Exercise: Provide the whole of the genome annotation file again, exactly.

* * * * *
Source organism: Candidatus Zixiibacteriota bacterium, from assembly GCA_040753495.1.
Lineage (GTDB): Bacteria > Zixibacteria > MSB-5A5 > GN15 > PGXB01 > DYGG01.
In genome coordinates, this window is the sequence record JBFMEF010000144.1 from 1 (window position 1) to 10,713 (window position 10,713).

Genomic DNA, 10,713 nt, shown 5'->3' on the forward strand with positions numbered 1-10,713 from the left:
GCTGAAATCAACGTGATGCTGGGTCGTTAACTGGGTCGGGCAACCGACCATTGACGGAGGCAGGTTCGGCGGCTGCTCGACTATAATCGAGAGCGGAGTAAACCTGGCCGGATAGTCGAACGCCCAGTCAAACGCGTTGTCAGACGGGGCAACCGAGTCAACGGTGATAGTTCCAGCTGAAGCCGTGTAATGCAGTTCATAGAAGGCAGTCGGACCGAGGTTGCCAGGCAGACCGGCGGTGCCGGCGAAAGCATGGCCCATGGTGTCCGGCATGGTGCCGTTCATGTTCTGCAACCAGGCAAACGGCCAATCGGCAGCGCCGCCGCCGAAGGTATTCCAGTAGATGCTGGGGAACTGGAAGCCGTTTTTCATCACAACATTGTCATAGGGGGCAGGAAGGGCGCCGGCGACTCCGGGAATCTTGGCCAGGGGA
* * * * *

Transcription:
Source organism: Candidatus Zixiibacteriota bacterium, from assembly GCA_040753495.1.
Lineage (GTDB): Bacteria > Zixibacteria > MSB-5A5 > GN15 > PGXB01 > DYGG01.
In genome coordinates, this window is the sequence record JBFMEF010000144.1 from 1 (window position 1) to 10,713 (window position 10,713).

Genomic DNA, 10,713 nt, shown 5'->3' on the forward strand with positions numbered 1-10,713 from the left:
GCTGAAATCAACGTGATGCTGGGTCGTTAACTGGGTCGGGCAACCGACCATTGACGGAGGCAGGTTCGGCGGCTGCTCGACTATAATCGAGAGCGGAGTAAACCTGGCCGGATAGTCGAACGCCCAGTCAAACGCGTTGTCAGACGGGGCAACCGAGTCAACGGTGATAGTTCCAGCTGAAGCCGTGTAATGCAGTTCATAGAAGGCAGTCGGACCGAGGTTGCCAGGCAGACCGGCGGTGCCGGCGAAAGCATGGCCCATGGTGTCCGGCATGGTGCCGTTCATGTTCTGCAACCAGGCAAACGGCCAATCGGCAGCGCCGCCGCCGAAGGTATTCCAGTAGATGCTGGGGAACTGGAAGCCGTTTTTCATCACAACATTGTCATAGGGGGCAGGAAGGGCGCCGGCGACTCCGGGAATCTTGGCCAGGGGA